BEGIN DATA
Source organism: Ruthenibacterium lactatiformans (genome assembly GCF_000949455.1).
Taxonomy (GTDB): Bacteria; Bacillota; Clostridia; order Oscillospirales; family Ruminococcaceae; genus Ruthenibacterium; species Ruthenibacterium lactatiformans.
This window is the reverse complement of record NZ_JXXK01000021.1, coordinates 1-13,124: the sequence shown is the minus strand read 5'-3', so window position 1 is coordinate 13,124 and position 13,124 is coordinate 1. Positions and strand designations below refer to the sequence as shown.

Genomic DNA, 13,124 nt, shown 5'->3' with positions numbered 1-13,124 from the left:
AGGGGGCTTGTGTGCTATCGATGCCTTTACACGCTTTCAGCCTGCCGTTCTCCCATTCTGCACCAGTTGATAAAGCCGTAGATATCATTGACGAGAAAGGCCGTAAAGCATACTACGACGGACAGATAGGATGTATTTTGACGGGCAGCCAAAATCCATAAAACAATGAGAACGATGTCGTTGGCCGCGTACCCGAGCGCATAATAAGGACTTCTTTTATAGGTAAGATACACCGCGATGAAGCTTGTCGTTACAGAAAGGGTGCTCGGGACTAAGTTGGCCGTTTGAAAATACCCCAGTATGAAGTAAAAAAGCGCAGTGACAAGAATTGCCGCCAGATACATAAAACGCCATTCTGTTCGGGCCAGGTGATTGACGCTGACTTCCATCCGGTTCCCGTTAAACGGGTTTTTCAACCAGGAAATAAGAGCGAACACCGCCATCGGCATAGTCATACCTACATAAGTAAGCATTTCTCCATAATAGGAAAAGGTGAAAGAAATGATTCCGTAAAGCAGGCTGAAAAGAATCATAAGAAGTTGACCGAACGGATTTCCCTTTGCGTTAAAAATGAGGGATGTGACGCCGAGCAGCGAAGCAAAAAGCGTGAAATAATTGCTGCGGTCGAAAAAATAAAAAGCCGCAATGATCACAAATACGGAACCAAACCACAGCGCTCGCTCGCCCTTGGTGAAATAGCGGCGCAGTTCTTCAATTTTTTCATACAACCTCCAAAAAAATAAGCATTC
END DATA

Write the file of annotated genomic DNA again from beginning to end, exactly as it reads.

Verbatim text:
Source organism: Ruthenibacterium lactatiformans (genome assembly GCF_000949455.1).
Taxonomy (GTDB): Bacteria; Bacillota; Clostridia; order Oscillospirales; family Ruminococcaceae; genus Ruthenibacterium; species Ruthenibacterium lactatiformans.
This window is the reverse complement of record NZ_JXXK01000021.1, coordinates 1-13,124: the sequence shown is the minus strand read 5'-3', so window position 1 is coordinate 13,124 and position 13,124 is coordinate 1. Positions and strand designations below refer to the sequence as shown.

Genomic DNA, 13,124 nt, shown 5'->3' with positions numbered 1-13,124 from the left:
AGGGGGCTTGTGTGCTATCGATGCCTTTACACGCTTTCAGCCTGCCGTTCTCCCATTCTGCACCAGTTGATAAAGCCGTAGATATCATTGACGAGAAAGGCCGTAAAGCATACTACGACGGACAGATAGGATGTATTTTGACGGGCAGCCAAAATCCATAAAACAATGAGAACGATGTCGTTGGCCGCGTACCCGAGCGCATAATAAGGACTTCTTTTATAGGTAAGATACACCGCGATGAAGCTTGTCGTTACAGAAAGGGTGCTCGGGACTAAGTTGGCCGTTTGAAAATACCCCAGTATGAAGTAAAAAAGCGCAGTGACAAGAATTGCCGCCAGATACATAAAACGCCATTCTGTTCGGGCCAGGTGATTGACGCTGACTTCCATCCGGTTCCCGTTAAACGGGTTTTTCAACCAGGAAATAAGAGCGAACACCGCCATCGGCATAGTCATACCTACATAAGTAAGCATTTCTCCATAATAGGAAAAGGTGAAAGAAATGATTCCGTAAAGCAGGCTGAAAAGAATCATAAGAAGTTGACCGAACGGATTTCCCTTTGCGTTAAAAATGAGGGATGTGACGCCGAGCAGCGAAGCAAAAAGCGTGAAATAATTGCTGCGGTCGAAAAAATAAAAAGCCGCAATGATCACAAATACGGAACCAAACCACAGCGCTCGCTCGCCCTTGGTGAAATAGCGGCGCAGTTCTTCAATTTTTTCATACAACCTCCAAAAAAATAAGCATTC